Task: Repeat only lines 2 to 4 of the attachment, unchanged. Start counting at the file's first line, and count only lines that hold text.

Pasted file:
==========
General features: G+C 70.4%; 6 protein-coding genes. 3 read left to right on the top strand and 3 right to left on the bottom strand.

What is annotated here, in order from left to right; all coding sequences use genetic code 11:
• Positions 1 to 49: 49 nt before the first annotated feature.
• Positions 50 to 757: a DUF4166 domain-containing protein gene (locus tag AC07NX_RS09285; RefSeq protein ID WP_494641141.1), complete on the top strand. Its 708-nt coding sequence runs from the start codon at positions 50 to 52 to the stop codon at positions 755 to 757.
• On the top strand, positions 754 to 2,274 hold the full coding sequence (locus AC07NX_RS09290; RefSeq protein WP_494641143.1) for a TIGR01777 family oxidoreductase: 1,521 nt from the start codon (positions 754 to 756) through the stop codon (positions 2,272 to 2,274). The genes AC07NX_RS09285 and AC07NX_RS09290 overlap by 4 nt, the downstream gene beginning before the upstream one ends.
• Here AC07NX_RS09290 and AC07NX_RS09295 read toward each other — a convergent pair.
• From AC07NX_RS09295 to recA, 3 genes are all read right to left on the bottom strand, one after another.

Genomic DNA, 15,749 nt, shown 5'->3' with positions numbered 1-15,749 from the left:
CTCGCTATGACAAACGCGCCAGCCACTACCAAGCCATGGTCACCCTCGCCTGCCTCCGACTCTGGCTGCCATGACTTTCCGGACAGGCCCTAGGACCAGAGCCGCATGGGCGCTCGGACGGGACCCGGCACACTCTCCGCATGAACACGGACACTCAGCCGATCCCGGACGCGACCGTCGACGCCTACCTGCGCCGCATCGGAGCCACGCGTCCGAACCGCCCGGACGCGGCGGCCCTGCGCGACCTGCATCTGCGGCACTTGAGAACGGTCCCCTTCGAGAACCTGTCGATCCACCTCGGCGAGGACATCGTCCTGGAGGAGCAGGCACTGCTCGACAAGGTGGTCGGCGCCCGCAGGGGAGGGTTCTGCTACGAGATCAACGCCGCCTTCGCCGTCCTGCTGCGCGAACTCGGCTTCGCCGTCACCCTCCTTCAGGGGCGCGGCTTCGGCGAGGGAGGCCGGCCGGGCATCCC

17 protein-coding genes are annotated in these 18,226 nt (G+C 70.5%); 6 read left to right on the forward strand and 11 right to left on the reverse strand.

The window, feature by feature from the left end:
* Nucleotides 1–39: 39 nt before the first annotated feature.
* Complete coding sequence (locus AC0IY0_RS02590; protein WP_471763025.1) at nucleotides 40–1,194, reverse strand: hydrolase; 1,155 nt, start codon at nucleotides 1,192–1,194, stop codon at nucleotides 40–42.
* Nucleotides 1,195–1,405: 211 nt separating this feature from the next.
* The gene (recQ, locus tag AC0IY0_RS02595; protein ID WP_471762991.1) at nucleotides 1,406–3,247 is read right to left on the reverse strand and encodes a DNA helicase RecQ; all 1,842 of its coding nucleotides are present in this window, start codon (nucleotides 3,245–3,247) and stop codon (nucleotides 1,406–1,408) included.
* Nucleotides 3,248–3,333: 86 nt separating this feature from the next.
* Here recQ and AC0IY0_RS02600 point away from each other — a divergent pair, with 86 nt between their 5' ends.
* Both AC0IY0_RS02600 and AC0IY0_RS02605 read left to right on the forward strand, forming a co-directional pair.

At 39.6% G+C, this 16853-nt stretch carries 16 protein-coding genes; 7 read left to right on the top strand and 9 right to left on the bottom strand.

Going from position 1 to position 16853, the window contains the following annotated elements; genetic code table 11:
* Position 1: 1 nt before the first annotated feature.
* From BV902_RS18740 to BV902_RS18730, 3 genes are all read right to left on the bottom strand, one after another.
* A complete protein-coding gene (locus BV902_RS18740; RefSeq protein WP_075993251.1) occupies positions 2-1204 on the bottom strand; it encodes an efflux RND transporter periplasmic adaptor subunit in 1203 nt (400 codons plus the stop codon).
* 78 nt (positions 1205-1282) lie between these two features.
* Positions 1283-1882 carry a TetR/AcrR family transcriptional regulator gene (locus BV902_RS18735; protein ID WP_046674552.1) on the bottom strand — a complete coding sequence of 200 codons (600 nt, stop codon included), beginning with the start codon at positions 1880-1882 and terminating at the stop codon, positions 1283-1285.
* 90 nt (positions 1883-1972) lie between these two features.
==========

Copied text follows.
What is annotated here, in order from left to right; all coding sequences use genetic code 11:
• Positions 1 to 49: 49 nt before the first annotated feature.
• Positions 50 to 757: a DUF4166 domain-containing protein gene (locus tag AC07NX_RS09285; RefSeq protein ID WP_494641141.1), complete on the top strand. Its 708-nt coding sequence runs from the start codon at positions 50 to 52 to the stop codon at positions 755 to 757.